Scientists succeed in growing human embryos in laboratory for nearly two weeks

Experts hope the breakthrough will lead to a better understanding of early miscarriages - but ethical questions have also been raised

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File photo. Image: Ben Birchall / PA Wire/Press Association Images

Scientists have succeeded in growing human embryos in a laboratory for nearly two weeks, in a breakthrough likely to bring advances in stem-cell therapies and assisted reproduction.

It was previously thought human embryos could not mature beyond a few days outside a mother's womb.

But the findings of the study - published in the journal Nature - may help explain early miscarriages and the high failure rate of in vitro fertilisation.

Experts believe it could also open a window onto the first steps in the creation of a human, since little was known about how the bundle of cells called a blastocyst attaches to the uterus, allowing an embryo to take shape.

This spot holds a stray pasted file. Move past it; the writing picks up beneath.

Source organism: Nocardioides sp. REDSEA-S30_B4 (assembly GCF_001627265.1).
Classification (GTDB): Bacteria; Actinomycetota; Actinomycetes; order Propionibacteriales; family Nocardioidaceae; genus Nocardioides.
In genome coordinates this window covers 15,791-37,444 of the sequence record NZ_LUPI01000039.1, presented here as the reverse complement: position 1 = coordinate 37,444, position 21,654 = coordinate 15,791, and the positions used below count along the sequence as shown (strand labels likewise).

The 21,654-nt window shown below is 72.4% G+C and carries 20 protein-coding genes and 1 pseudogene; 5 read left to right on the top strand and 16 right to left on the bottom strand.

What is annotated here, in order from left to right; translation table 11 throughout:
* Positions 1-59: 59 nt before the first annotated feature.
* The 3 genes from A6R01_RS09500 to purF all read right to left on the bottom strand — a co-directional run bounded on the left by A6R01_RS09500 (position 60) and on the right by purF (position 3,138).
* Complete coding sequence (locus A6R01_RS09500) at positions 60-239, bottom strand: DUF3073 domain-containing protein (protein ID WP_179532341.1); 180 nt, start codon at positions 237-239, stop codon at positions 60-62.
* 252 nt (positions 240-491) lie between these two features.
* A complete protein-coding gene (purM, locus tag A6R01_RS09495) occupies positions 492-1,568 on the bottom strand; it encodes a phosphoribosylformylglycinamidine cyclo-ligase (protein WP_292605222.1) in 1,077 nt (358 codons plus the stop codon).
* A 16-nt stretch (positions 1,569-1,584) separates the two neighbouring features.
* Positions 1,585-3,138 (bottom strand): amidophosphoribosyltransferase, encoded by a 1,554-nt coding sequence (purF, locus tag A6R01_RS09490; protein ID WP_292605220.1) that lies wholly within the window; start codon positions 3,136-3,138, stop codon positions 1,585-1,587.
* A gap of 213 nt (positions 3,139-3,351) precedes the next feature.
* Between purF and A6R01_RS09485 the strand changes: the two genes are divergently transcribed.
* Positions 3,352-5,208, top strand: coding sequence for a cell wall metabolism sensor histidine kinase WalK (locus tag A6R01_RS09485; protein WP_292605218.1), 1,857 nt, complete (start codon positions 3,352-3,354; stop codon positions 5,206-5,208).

Ali Brivanlou, a professor at The Rockefeller University in New York, said this region of human development was previously "a complete black box".

Rockefeller scientist and lead author Alessia Deglincerti added: "We were able to create a system that properly recapitulates what happens during human implantation."

The scientists saw the blastocyst grow in the laboratory, then begin to divide into the different types of cells that eventually give rise to a foetus and its placenta.

But unlike in earlier experiments, in which growth has rarely continued beyond seven days, the embryos showed an unexpected ability to self-organise.

The scientists destroyed the embryos to avoid breaching the so-called "14-day rule" - which says that human embryos cannot be cultured in the lab for more than two weeks.

Aside from the potential scientific and medical implications, the breakthrough also opens up difficult ethical questions, according to experts.

Regulators may be faced with a decision on whether to lift or extend the 14-day rule, which is law across a dozen countries, and accepted practice in five others, including the United States and China.

"If we do not use a 14-day rule, what limit will we use?" asked Henry Greely, the director of the Centre for Law and the Biosciences at the Stanford School of Medicine in California.

"Twelve weeks or so as in many European abortion laws? Viability - at around 23 weeks - as in US abortion law?

"Human development is a seamless process. But ultimately lines need to be drawn."